Martin Lee @ Sg
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Changes to Insurance Nomination Act and How it Affects You

The Insurance Nomination Law recently came into effect on 1st September 2009.

Before this law, there were a couple of problems with nomination of beneficiaries for your insurance policies, namely:

(this applies to all policies bought except those from NTUC Income which falls under a separate Act)

1) Nomination of spouse and children created an irrevocable trust. This means that policyholder no longer has beneficial ownership of the policy and cannot change nominees or cash out the proceeds without the consent of all the nominees.

2) Nomination of other people like parents, siblings, etc had no legal effect.

Under the new law (which does not apply retrospectively), those who take up insurance policies will have the option of creating either a revocable or trust (irrevocable) nomination.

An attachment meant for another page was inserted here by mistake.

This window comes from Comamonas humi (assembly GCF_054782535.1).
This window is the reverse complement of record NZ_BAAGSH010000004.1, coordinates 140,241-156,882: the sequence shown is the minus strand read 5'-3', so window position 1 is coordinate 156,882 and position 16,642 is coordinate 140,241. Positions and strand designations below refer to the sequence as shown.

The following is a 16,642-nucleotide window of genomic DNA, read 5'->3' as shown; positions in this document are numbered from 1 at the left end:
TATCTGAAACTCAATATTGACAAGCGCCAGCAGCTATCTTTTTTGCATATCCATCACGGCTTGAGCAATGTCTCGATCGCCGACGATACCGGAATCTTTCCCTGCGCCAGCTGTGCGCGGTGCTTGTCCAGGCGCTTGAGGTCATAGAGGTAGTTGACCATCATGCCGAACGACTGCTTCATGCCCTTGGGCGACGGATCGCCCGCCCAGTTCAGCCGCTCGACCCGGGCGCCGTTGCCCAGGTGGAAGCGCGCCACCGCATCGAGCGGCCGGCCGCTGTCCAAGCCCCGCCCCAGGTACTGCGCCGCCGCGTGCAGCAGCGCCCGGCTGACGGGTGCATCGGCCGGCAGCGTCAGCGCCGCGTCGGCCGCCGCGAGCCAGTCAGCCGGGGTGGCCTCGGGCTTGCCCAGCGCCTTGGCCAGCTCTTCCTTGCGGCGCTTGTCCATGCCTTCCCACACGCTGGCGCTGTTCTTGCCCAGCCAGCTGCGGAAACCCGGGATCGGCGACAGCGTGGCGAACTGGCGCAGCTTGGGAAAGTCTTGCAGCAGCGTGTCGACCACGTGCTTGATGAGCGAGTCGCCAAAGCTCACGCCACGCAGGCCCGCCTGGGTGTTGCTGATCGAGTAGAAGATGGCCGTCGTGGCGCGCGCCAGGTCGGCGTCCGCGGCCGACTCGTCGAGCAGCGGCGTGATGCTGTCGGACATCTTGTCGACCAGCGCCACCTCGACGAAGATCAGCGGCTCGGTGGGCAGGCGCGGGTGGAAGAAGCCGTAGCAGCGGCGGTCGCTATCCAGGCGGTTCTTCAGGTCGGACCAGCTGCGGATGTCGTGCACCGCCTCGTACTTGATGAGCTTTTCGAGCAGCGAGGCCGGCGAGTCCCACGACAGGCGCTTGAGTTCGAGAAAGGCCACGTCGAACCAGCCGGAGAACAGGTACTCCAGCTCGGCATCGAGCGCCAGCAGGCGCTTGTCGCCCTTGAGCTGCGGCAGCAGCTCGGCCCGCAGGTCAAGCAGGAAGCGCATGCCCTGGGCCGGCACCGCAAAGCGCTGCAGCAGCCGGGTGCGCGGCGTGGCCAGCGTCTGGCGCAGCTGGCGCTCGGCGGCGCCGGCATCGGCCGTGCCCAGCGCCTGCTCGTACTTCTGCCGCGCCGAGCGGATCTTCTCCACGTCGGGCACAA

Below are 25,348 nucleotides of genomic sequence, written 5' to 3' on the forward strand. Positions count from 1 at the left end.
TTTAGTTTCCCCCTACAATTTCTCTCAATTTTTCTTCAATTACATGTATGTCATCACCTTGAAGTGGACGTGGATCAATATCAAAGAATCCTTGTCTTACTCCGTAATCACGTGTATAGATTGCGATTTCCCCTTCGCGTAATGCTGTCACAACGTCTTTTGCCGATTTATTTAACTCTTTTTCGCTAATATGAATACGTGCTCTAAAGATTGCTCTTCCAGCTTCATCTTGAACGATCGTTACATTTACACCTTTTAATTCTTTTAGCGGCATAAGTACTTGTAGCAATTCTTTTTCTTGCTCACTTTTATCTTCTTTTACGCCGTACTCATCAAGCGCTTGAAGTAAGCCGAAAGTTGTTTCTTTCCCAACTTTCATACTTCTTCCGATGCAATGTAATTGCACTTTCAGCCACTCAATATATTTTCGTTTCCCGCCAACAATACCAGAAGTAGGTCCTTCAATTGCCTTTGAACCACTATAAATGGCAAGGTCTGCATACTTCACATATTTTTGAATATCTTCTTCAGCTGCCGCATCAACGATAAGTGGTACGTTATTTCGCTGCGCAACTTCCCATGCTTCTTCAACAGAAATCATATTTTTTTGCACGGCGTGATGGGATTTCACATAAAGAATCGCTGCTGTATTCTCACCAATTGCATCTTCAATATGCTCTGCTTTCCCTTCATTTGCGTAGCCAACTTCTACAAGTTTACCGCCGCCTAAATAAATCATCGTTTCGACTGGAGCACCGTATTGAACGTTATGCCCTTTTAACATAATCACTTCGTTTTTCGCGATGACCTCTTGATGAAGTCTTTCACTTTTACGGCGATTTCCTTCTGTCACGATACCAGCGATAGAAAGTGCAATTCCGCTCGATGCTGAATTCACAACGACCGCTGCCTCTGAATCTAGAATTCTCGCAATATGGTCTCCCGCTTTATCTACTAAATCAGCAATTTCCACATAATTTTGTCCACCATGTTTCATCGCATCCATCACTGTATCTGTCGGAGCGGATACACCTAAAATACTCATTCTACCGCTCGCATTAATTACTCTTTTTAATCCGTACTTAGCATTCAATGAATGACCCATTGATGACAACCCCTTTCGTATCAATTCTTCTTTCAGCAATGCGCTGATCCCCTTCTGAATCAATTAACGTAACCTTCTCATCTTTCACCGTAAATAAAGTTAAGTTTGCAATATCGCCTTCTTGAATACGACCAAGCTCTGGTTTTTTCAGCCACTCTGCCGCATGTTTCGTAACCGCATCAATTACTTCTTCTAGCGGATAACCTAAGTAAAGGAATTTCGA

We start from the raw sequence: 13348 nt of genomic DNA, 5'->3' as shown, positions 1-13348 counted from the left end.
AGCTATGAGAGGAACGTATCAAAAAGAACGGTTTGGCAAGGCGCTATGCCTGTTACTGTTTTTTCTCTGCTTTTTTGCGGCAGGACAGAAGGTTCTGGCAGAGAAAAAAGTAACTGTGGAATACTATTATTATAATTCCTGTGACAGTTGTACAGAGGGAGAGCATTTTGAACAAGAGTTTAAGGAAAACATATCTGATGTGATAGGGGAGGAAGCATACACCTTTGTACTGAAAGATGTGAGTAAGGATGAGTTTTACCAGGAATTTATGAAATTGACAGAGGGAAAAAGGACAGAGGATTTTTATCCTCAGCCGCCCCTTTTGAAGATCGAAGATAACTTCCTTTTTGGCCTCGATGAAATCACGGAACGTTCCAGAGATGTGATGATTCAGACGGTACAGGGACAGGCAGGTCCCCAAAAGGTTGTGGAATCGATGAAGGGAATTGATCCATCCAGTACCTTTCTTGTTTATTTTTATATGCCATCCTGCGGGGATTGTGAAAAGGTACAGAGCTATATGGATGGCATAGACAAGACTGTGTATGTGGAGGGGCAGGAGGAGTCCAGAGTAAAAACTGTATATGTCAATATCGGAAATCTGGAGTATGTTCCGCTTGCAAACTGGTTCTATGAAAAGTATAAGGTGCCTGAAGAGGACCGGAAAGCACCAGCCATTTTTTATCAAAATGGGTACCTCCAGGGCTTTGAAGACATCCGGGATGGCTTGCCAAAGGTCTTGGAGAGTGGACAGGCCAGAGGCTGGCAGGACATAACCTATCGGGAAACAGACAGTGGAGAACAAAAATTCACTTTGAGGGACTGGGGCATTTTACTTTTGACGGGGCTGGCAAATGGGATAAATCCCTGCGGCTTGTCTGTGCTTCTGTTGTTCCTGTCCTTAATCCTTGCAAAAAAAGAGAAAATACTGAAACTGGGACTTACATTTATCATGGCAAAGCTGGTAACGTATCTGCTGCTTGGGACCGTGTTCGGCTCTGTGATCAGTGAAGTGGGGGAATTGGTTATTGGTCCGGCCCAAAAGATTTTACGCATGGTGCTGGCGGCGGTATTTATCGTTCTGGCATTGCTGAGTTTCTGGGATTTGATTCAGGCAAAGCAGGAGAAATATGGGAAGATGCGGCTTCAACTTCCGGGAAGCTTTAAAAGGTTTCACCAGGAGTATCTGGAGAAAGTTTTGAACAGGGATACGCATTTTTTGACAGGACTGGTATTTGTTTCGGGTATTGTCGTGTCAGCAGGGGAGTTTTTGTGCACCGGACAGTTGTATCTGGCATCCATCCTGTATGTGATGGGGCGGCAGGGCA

With a revocable nomination, a policyowner is free to change, add or remove nominees without their consent.

If you have an existing insurance policy with no nomination in place, you can also make use of the new law to make either a revocable or trust nomination if you wish to do so.

In the absence of a valid nomination, the insurance company may pay up to the first $150k of proceeds from an insurance policy to a proper claimant. The balance will form part of the deceased estate and distributed according to the intestate law or a will.

For insurance plans that are renewable yearly (eg personal accident plans), the nomination will have to be done on an annual basis.

More details can be found in the document which can be downloaded from the link below:

LIA Insurance Nomination (5 MB)

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